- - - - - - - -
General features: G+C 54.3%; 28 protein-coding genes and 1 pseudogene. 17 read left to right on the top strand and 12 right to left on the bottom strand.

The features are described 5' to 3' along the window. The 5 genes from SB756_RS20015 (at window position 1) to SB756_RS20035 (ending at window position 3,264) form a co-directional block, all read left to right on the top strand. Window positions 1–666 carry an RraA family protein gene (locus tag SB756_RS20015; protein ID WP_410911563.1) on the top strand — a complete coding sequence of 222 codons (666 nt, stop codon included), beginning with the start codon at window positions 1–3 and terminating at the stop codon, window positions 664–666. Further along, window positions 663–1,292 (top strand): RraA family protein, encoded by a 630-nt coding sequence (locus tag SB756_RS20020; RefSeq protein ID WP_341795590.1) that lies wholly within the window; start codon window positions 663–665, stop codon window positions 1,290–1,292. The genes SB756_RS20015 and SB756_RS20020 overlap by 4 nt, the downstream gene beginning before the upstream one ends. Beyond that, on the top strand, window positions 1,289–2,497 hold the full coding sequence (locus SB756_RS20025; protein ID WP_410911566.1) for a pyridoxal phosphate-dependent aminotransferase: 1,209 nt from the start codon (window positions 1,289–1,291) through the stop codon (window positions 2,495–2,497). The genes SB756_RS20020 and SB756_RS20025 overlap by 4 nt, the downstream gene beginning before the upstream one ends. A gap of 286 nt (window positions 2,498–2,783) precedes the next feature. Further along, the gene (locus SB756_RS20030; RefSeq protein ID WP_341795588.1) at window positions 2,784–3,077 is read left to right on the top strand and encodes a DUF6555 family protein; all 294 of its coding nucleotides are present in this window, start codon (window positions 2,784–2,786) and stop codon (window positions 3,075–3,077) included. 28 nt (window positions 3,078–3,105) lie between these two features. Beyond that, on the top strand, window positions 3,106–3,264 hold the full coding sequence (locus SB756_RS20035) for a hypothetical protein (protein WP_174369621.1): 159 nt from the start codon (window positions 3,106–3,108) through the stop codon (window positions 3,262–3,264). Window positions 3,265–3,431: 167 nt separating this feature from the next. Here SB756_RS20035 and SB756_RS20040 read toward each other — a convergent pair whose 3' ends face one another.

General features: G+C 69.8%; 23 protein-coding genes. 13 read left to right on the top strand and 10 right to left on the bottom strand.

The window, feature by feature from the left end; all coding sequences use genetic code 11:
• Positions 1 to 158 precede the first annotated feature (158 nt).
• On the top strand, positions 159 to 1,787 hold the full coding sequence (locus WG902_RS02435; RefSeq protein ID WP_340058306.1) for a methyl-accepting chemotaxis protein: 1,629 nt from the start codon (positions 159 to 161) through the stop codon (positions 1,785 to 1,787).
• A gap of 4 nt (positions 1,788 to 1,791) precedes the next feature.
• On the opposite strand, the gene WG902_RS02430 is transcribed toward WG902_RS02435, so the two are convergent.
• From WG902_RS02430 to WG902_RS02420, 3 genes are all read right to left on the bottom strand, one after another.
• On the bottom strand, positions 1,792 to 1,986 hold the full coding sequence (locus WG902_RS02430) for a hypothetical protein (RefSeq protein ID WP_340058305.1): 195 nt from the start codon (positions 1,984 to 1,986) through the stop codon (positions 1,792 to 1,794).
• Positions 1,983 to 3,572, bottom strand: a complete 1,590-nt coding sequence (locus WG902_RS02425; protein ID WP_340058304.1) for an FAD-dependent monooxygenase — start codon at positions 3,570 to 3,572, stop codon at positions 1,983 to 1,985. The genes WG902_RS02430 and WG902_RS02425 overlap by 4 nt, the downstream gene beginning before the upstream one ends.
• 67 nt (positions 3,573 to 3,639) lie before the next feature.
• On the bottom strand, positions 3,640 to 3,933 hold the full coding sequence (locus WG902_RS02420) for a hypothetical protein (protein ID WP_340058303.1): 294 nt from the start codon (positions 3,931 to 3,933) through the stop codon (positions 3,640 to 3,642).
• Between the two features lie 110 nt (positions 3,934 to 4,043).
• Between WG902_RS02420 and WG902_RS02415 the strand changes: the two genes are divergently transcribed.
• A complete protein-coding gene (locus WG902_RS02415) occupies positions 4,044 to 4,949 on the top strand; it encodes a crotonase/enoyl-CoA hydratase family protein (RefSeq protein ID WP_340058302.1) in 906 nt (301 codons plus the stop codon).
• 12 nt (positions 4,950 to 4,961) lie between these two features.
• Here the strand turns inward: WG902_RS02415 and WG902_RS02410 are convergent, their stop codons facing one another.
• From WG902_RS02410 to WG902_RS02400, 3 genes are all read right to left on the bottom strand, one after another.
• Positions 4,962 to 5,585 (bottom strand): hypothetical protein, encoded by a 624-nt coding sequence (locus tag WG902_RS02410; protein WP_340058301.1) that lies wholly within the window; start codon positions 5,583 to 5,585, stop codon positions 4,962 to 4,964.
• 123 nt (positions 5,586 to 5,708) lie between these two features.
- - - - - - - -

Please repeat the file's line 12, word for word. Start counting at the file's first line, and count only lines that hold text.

• 67 nt (positions 3,573 to 3,639) lie before the next feature.